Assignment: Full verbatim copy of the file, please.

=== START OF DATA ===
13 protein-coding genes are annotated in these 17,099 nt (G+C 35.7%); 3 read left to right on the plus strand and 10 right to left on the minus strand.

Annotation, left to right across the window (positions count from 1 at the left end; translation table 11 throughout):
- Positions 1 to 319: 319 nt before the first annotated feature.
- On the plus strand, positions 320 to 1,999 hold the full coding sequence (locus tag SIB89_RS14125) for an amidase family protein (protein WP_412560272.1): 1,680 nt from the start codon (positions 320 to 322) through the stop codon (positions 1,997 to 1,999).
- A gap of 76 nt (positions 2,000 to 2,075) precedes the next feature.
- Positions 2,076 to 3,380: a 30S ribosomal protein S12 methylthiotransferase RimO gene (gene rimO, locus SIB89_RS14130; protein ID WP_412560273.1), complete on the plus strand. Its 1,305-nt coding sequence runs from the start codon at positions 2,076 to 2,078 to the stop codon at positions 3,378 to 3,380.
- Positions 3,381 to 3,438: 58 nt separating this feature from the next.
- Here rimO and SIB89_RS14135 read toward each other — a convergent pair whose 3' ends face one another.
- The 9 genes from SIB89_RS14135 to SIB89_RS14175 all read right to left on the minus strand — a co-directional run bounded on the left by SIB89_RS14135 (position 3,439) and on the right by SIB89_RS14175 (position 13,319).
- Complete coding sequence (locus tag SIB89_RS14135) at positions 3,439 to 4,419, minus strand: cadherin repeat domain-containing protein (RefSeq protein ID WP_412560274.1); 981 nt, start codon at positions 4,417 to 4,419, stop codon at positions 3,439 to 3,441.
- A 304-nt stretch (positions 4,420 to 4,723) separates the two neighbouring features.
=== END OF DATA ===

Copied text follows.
13 protein-coding genes are annotated in these 17,099 nt (G+C 35.7%); 3 read left to right on the plus strand and 10 right to left on the minus strand.

Annotation, left to right across the window (positions count from 1 at the left end; translation table 11 throughout):
- Positions 1 to 319: 319 nt before the first annotated feature.
- On the plus strand, positions 320 to 1,999 hold the full coding sequence (locus tag SIB89_RS14125) for an amidase family protein (protein WP_412560272.1): 1,680 nt from the start codon (positions 320 to 322) through the stop codon (positions 1,997 to 1,999).
- A gap of 76 nt (positions 2,000 to 2,075) precedes the next feature.
- Positions 2,076 to 3,380: a 30S ribosomal protein S12 methylthiotransferase RimO gene (gene rimO, locus SIB89_RS14130; protein ID WP_412560273.1), complete on the plus strand. Its 1,305-nt coding sequence runs from the start codon at positions 2,076 to 2,078 to the stop codon at positions 3,378 to 3,380.
- Positions 3,381 to 3,438: 58 nt separating this feature from the next.
- Here rimO and SIB89_RS14135 read toward each other — a convergent pair whose 3' ends face one another.
- The 9 genes from SIB89_RS14135 to SIB89_RS14175 all read right to left on the minus strand — a co-directional run bounded on the left by SIB89_RS14135 (position 3,439) and on the right by SIB89_RS14175 (position 13,319).
- Complete coding sequence (locus tag SIB89_RS14135) at positions 3,439 to 4,419, minus strand: cadherin repeat domain-containing protein (RefSeq protein ID WP_412560274.1); 981 nt, start codon at positions 4,417 to 4,419, stop codon at positions 3,439 to 3,441.
- A 304-nt stretch (positions 4,420 to 4,723) separates the two neighbouring features.